Prevention of winter mould growth in housing
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Citation:Su, B. (2006). Prevention of winter mould growth in housing. Architectural Science Review. 49 (4) : 385-390.
Permanent link to Research Bank record:https://hdl.handle.net/10652/2187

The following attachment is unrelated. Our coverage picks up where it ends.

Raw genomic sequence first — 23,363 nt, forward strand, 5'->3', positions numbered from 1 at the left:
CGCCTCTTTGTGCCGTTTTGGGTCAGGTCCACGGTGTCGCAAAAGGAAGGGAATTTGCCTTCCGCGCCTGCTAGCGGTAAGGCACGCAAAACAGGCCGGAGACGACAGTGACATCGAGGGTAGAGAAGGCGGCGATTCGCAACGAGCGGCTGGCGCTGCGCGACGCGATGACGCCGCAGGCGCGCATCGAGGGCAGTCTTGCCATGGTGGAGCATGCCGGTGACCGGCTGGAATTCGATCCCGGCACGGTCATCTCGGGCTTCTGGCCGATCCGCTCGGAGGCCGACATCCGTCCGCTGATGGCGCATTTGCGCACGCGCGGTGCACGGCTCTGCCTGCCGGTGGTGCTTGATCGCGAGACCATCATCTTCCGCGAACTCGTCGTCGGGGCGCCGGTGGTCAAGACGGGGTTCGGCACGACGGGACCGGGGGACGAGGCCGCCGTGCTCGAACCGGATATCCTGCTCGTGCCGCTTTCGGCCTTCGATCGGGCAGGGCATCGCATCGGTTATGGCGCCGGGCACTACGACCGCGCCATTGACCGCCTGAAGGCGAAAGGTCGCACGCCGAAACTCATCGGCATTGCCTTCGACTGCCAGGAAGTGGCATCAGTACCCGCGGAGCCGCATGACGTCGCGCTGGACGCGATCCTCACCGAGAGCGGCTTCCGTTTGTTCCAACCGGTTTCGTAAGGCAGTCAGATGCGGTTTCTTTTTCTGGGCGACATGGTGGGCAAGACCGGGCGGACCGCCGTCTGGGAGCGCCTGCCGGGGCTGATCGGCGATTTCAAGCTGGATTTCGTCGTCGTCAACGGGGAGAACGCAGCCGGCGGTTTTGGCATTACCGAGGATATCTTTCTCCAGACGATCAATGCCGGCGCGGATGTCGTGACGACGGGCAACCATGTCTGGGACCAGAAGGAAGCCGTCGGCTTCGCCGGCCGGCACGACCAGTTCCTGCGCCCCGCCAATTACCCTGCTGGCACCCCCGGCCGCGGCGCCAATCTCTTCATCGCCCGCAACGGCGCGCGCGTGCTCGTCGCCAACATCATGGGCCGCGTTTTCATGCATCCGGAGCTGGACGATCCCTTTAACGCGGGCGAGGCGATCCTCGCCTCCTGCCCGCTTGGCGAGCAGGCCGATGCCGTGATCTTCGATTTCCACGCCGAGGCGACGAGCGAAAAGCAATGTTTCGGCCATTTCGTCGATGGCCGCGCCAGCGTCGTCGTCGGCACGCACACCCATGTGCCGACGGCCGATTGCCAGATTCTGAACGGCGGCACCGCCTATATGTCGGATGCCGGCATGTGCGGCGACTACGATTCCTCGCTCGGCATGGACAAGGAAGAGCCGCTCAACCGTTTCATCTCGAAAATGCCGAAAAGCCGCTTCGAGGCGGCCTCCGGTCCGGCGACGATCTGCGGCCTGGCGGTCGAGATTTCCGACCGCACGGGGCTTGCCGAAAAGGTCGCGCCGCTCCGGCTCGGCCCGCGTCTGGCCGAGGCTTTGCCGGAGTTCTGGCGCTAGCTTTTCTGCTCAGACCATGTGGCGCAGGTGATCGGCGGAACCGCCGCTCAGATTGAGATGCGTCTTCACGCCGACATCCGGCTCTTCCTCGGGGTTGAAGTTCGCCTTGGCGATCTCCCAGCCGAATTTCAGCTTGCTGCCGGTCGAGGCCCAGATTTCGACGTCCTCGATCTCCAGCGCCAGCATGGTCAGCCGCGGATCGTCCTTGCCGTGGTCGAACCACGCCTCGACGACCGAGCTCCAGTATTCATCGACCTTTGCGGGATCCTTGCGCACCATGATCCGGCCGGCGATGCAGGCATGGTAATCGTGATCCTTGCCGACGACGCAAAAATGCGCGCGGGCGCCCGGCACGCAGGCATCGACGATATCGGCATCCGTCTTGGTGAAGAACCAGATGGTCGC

This paper reports on a study that researched the possibility of building passive designs to prevent mould growth in housing in humid and mild winter climatic zones without permanent thermal active controls. This study also investigated indoor relative humidity related to insulation, window cross ventilation, exhaust fan ventilation and temporary heating. The study found that for controlling mould growth on indoor surfaces there are two options available for different climatic conditions and housing designs: a conventional method for buildings designed for permanent thermal active controls and a newer method using passive building design and passive controls to keep the indoor relative humidity under 80%. Implications from the study include the passive prevention of winter mould growth in houses without permanent active thermal controls, insulation levels and thermal resistance, appropriate insulation levels to prevent mould growth, winter daytime cross ventilation, temporary exhaust fan ventilation and temporary heating and their impacts on decreasing mean indoor relative humidity levels and the relative humidity of air near ceilings. Educating occupants on how to ‘drive’ their passive designed house is also critical to prevent mould growth problems.